Gary Gileno is an anti-illegal immigration activist and prolific YouTuber. Gileno “tried to bring a video camera into a meeting of the Los Angeles County Sheriff Civilian Oversight Commission last year. California law specifically allows the public to use recording devices at such meetings, but the commission’s meeting in August was held at a federal appellate court building where filming is prohibited.”

When Gileno tried taping the meeting, “deputy U.S. marshals told him he had to leave his camera in his car. Gileno insisted he had a right to record the meeting under the First Amendment and the state’s open meetings law, known as the Brown Act, and began filming the officers.”

First, I’d love hearing what statute was broken. Next, I’d love hearing the Commission’s explanation for why they moved the meeting to a building that doesn’t allow the videotaping of the meeting. If civilians are to provide oversight into this program, shouldn’t that information be available to everyone in video form? If that information isn’t available in video form, isn’t that effectively hiding the information from citizens? In this video, Gileno explains the events leading up to his arrest:

According to this video’s description, “The CA Brown Act guarantees that citizens at public meetings do not have to present ID, can record and display signs.” Despite that, a “citizen You Tuber was arrested for recording” the meeting.

I’m not a legal expert so I won’t speculate whether a civil suit should be filed against this ‘Civilian Commission’ that held its meeting at a location where videotaping isn’t allowed. I won’t hesitate in opining on whether the Commission acted improperly in silencing this journalist. Shame on their silencing this citizen journalist.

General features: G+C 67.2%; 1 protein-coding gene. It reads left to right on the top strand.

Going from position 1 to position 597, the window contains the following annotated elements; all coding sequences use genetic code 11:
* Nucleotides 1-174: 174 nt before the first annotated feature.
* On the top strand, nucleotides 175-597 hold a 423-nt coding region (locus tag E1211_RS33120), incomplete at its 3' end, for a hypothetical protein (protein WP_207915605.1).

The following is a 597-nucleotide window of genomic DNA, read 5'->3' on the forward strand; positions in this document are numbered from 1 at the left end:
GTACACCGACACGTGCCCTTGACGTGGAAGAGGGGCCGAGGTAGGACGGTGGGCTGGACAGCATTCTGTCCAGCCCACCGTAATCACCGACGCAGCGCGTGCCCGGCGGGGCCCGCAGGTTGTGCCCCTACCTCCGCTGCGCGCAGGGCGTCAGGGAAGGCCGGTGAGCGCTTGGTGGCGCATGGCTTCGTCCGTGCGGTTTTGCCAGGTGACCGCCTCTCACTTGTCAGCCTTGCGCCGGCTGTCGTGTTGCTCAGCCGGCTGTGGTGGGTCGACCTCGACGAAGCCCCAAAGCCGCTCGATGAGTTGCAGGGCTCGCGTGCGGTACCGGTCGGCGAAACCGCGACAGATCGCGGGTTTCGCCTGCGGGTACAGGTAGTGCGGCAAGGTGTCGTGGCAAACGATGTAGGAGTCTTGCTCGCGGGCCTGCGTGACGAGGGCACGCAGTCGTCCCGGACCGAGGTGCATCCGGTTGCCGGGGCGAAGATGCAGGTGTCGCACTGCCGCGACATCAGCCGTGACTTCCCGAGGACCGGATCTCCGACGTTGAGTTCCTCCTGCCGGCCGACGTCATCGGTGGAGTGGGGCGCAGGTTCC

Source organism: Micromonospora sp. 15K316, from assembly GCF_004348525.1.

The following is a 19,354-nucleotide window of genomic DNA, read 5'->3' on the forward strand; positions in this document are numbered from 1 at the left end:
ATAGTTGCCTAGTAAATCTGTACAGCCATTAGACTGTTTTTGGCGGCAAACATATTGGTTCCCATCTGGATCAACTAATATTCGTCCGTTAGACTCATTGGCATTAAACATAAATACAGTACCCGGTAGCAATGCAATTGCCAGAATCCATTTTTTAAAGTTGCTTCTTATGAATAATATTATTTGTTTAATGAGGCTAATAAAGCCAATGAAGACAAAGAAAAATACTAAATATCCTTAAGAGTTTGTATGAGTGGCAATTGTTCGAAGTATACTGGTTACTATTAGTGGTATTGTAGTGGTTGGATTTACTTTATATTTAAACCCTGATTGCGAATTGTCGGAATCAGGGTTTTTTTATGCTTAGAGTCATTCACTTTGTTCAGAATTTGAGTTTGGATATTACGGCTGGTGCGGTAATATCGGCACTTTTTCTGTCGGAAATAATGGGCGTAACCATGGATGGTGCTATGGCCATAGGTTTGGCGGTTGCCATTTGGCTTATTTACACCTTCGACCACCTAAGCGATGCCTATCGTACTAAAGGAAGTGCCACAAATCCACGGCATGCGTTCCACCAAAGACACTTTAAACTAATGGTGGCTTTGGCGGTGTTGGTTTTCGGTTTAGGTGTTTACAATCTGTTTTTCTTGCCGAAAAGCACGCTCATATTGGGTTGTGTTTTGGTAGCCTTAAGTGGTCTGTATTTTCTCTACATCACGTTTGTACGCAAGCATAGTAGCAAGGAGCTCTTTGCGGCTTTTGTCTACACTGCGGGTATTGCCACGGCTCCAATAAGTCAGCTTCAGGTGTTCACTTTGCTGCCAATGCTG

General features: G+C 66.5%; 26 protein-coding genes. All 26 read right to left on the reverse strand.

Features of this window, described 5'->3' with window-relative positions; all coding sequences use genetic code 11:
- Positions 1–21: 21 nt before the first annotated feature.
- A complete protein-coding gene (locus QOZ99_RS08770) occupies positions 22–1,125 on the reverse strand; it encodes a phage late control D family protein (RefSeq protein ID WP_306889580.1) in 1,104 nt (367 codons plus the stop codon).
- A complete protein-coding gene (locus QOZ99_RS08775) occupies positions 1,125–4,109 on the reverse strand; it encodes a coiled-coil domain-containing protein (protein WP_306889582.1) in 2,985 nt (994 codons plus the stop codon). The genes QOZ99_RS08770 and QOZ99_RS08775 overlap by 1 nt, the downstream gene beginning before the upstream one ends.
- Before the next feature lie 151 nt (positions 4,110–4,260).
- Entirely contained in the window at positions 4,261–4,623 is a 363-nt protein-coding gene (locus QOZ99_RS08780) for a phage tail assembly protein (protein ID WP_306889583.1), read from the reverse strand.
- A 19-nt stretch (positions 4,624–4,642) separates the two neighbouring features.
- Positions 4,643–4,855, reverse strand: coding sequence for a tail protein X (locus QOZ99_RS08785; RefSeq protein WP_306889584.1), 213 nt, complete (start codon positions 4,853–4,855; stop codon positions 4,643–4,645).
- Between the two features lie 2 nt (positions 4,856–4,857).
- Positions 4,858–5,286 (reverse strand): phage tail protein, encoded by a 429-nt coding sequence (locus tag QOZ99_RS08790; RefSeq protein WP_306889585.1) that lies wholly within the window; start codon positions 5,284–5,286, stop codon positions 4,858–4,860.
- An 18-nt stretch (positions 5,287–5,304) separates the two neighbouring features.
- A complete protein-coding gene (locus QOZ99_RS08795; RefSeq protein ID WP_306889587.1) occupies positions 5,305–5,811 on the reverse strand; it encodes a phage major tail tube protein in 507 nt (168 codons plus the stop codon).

CNN just announced that they’ll air a townhall meeting featuring Jim Comey, the former FBI Director. According to CNN’s press release, “The one-hour primetime Town Hall, moderated by CNN anchor Anderson Cooper, will be live from Phi Beta Kappa Memorial Hall at Comey’s alma mater, William & Mary in Williamsburg, Virginia, and will be co-hosted by the Student Assembly at William & Mary. Following the release of Comey’s book, A Higher Loyalty: Truth, Lies & Leadership, Cooper will moderate a conversation between Comey and a live audience as they discuss his FBI career, his public firing and the high profile cases he oversaw including the bureau’s handling of the Hillary Clinton e-mail investigation and potential ties between the Trump campaign and Russia.”

Director Comey isn’t being shy with his feelings about President Trump, saying “Mr. President, the American people will hear my story very soon. And they can judge for themselves who is honorable and who is not.” Realistically speaking, there won’t be much middle ground in public opinion. Comey’s apologists will defend his questionable half-hearted investigation of Hillary. President Trump’s supporters won’t flinch in their support of President Trump.